The Norse Myth
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Jan Cox Talk 2598 – October 30, 2000
Notes by DB
Suggested title: The Norse Myth
If you recall the Norse mythology, which I say is as old as… if not older than… Babylonian, Hebrew or Greek mythology…then you will remember that Odin, the head God, is in constant battle with the giants who were the original Gods. These Teutonic stories reflect something more ancient, more initial in the sense of having to do with man’s brain becoming conscious than even Homer. Such stories represent something more ancient than those of the Greek’s or of Adam hearing the voice of God.
03:52 Everyone who has ever been alive senses some sort of struggle going on…a battle…and from a metaphoric stand point this struggle is going on within man. Such struggle is endemic in these early mythological tales. From a very early age humans are aware of death. From the “crudest” point of view the battle is a struggle between life and death… or between good and evil.
05:28 The Norse stories are unique in two ways: One way is that when the giants or evil triumphs then that’s the end of time. It’s the end of everything. There are no other stories or myths wherein there is no afterlife. In Norse mythology nobody gets rewarded, nobody gets punished, nothing is straightened out to suit any imaginary or intellectual requirements of humans that everything be put into some sort of balance.
The second unique component of Norse mythology is that on that day of the big battle the giants are going to win and everybody knows it. Once Odin and the brave warriors with him are defeated then that is the end of creation or consciousness.
08:50 There is a new book out about Norse mythology in which the author points to the brutishness of these stories when compared to all other such tales. He attributes this brutishness to the geographically cold, hard climate and conditions prevalent in the Scandinavian part of the world.
11:30 A side trip here is that all these stories have their origins at the human brain’s cellular level. Something is driving our brain’s curiosity. As a result, and at several layers later, out comes these stories. Once these stories are verbalized and become accepted thoughts they are honored and believed to be true by the throngs of humans that hear them. If an analysis of such stories is made it is often with the view that they are intended to provide a code of conduct concerning how one’s life should be lived. A more profitable analysis is an examination of how they arise in one man’s cellular structures.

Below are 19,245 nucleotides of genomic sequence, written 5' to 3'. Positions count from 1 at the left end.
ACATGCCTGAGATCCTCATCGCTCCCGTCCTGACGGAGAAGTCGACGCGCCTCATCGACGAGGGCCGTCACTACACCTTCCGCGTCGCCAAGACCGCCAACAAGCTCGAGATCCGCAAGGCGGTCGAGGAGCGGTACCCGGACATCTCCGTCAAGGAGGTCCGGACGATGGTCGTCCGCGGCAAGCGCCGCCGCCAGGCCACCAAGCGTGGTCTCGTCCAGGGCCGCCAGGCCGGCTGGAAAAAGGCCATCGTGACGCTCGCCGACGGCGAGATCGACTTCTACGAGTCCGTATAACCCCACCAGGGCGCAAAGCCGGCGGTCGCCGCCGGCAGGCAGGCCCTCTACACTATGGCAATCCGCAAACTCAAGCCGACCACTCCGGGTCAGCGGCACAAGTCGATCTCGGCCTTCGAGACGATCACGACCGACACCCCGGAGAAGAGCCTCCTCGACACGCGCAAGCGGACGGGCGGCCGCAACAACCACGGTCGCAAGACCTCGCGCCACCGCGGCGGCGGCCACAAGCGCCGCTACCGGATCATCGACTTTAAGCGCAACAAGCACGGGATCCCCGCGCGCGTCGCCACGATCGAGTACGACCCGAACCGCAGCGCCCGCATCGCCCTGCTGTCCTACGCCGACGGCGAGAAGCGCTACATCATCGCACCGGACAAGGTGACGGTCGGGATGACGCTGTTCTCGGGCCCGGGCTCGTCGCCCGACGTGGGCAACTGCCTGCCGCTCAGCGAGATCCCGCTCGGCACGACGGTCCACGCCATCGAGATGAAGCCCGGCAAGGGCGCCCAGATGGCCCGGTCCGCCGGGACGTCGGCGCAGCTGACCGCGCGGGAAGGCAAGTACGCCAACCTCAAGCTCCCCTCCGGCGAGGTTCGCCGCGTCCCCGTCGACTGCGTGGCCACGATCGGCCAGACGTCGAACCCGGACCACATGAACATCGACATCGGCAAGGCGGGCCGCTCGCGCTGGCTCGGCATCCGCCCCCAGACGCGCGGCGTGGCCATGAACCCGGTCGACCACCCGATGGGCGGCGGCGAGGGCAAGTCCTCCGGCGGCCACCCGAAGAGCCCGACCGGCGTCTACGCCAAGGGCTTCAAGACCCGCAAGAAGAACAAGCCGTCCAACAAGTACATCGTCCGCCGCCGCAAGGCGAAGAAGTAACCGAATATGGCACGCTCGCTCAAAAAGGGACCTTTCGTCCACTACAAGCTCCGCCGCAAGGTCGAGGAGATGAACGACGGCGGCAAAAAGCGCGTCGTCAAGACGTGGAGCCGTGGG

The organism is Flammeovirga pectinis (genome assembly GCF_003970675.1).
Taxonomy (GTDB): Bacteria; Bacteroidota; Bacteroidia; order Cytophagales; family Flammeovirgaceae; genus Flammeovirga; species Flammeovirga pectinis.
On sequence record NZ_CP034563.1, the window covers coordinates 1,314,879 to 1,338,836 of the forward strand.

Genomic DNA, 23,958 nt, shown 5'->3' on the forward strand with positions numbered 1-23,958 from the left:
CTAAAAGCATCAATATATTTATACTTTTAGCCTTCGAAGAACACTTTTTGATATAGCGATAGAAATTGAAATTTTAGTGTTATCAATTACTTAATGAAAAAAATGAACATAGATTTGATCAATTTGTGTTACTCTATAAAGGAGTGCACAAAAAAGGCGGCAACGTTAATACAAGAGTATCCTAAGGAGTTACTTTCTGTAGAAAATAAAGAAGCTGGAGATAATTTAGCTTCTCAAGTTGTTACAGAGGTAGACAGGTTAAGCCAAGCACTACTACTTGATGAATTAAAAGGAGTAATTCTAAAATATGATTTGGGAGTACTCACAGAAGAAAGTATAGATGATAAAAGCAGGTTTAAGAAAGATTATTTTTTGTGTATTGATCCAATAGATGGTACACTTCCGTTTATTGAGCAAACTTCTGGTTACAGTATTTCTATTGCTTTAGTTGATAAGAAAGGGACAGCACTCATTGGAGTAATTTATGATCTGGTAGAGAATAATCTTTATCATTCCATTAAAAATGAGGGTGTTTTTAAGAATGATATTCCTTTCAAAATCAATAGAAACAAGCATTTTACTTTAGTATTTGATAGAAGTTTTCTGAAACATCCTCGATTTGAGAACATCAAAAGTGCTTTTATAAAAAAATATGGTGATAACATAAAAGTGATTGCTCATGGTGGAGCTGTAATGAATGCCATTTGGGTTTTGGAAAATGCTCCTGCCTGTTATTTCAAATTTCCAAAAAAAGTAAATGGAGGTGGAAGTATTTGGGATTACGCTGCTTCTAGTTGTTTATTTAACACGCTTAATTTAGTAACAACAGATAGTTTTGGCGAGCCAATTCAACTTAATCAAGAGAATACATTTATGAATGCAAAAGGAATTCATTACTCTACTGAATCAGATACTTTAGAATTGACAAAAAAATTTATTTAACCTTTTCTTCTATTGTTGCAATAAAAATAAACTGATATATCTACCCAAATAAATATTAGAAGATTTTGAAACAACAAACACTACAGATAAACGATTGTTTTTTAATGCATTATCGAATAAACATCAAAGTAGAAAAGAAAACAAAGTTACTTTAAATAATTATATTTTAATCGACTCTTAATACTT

18:00 Back to the story. The hero is always at the center of the tale and evil is always on the periphery. Much is known about the hero…his origins, his upbringing and his character. Very little is known about the nature of evil…other than it’s inability to be defeated and that it predates good.
Odin tells his warriors that the battle is coming and that they will all be killed. There is no way that they can win yet they continue to go through the motions. To carry on the struggle
22:32 I see this as the struggle to awaken. A very advanced story version of the struggle to awaken. Knowing that he will be defeated Odin continues to go through the motions of attempting to awaken.
In the story there is a hidden repository of secret knowledge guarded by one of the giants. Odin is required by the giant to give up one of his eyes to gain a peek into this secret knowledge. Even knowing that his fate is sealed and defeat is assured Odin willingly surrenders one of his eyes in his futile pursuit of awakening.
24:20 Central to this story is that there is nothing that you can do. You will go down in defeat. According to Odin there is only one admirable thing that a hero, a real person can do …you have to fight. That is the only thing you can achieve in this life. The only thing you can do is to die fighting.
Does this not sound familiar to your own Damn life?